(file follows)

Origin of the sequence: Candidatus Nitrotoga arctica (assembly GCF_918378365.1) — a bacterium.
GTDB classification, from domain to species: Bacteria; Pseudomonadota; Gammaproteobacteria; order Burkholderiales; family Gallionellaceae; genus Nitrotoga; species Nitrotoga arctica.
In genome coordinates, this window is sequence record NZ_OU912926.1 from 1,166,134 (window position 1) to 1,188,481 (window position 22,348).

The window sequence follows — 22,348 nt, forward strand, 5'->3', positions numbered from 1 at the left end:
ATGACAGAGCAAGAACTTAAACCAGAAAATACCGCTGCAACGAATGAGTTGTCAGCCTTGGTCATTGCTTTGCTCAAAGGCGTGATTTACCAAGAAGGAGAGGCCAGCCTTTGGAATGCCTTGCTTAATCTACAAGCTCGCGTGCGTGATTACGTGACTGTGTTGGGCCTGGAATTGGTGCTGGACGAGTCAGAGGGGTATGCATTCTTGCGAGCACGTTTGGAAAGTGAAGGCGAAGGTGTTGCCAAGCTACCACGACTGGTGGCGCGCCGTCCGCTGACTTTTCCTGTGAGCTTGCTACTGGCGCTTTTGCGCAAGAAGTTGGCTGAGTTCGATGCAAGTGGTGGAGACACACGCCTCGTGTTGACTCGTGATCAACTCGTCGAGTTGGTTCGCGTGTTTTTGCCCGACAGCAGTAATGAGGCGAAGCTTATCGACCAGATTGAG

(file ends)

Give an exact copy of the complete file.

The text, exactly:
Origin of the sequence: Candidatus Nitrotoga arctica (assembly GCF_918378365.1) — a bacterium.
GTDB classification, from domain to species: Bacteria; Pseudomonadota; Gammaproteobacteria; order Burkholderiales; family Gallionellaceae; genus Nitrotoga; species Nitrotoga arctica.
In genome coordinates, this window is sequence record NZ_OU912926.1 from 1,166,134 (window position 1) to 1,188,481 (window position 22,348).

The window sequence follows — 22,348 nt, forward strand, 5'->3', positions numbered from 1 at the left end:
ATGACAGAGCAAGAACTTAAACCAGAAAATACCGCTGCAACGAATGAGTTGTCAGCCTTGGTCATTGCTTTGCTCAAAGGCGTGATTTACCAAGAAGGAGAGGCCAGCCTTTGGAATGCCTTGCTTAATCTACAAGCTCGCGTGCGTGATTACGTGACTGTGTTGGGCCTGGAATTGGTGCTGGACGAGTCAGAGGGGTATGCATTCTTGCGAGCACGTTTGGAAAGTGAAGGCGAAGGTGTTGCCAAGCTACCACGACTGGTGGCGCGCCGTCCGCTGACTTTTCCTGTGAGCTTGCTACTGGCGCTTTTGCGCAAGAAGTTGGCTGAGTTCGATGCAAGTGGTGGAGACACACGCCTCGTGTTGACTCGTGATCAACTCGTCGAGTTGGTTCGCGTGTTTTTGCCCGACAGCAGTAATGAGGCGAAGCTTATCGACCAGATTGAG